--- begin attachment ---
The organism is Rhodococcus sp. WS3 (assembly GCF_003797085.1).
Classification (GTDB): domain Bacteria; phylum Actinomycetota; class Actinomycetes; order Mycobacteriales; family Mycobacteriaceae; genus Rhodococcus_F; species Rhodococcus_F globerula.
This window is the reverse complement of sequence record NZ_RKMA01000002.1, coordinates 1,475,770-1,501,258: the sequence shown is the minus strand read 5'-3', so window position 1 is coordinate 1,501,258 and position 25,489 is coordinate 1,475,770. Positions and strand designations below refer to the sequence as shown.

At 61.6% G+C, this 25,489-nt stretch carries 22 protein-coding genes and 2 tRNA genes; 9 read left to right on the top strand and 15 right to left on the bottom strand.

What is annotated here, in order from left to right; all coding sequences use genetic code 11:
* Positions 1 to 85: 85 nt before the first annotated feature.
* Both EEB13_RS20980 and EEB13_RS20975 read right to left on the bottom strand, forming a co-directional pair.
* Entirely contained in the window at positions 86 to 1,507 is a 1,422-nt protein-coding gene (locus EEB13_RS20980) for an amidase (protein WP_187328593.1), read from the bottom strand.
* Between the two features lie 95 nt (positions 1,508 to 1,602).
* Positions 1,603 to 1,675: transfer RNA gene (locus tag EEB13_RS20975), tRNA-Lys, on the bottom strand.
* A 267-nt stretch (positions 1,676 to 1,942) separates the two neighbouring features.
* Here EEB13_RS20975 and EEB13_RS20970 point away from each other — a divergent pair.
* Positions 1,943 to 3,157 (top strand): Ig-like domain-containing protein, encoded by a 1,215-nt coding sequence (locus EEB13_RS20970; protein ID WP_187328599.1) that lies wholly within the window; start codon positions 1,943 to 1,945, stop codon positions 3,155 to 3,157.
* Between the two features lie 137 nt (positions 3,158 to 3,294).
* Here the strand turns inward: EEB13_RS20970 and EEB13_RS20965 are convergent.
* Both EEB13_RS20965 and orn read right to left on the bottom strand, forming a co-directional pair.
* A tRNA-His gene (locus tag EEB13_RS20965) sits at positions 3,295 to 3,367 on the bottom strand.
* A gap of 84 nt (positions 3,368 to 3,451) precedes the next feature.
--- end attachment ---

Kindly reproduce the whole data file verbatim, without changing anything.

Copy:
The organism is Rhodococcus sp. WS3 (assembly GCF_003797085.1).
Classification (GTDB): domain Bacteria; phylum Actinomycetota; class Actinomycetes; order Mycobacteriales; family Mycobacteriaceae; genus Rhodococcus_F; species Rhodococcus_F globerula.
This window is the reverse complement of sequence record NZ_RKMA01000002.1, coordinates 1,475,770-1,501,258: the sequence shown is the minus strand read 5'-3', so window position 1 is coordinate 1,501,258 and position 25,489 is coordinate 1,475,770. Positions and strand designations below refer to the sequence as shown.

At 61.6% G+C, this 25,489-nt stretch carries 22 protein-coding genes and 2 tRNA genes; 9 read left to right on the top strand and 15 right to left on the bottom strand.

What is annotated here, in order from left to right; all coding sequences use genetic code 11:
* Positions 1 to 85: 85 nt before the first annotated feature.
* Both EEB13_RS20980 and EEB13_RS20975 read right to left on the bottom strand, forming a co-directional pair.
* Entirely contained in the window at positions 86 to 1,507 is a 1,422-nt protein-coding gene (locus EEB13_RS20980) for an amidase (protein WP_187328593.1), read from the bottom strand.
* Between the two features lie 95 nt (positions 1,508 to 1,602).
* Positions 1,603 to 1,675: transfer RNA gene (locus tag EEB13_RS20975), tRNA-Lys, on the bottom strand.
* A 267-nt stretch (positions 1,676 to 1,942) separates the two neighbouring features.
* Here EEB13_RS20975 and EEB13_RS20970 point away from each other — a divergent pair.
* Positions 1,943 to 3,157 (top strand): Ig-like domain-containing protein, encoded by a 1,215-nt coding sequence (locus EEB13_RS20970; protein ID WP_187328599.1) that lies wholly within the window; start codon positions 1,943 to 1,945, stop codon positions 3,155 to 3,157.
* Between the two features lie 137 nt (positions 3,158 to 3,294).
* Here the strand turns inward: EEB13_RS20970 and EEB13_RS20965 are convergent.
* Both EEB13_RS20965 and orn read right to left on the bottom strand, forming a co-directional pair.
* A tRNA-His gene (locus tag EEB13_RS20965) sits at positions 3,295 to 3,367 on the bottom strand.
* A gap of 84 nt (positions 3,368 to 3,451) precedes the next feature.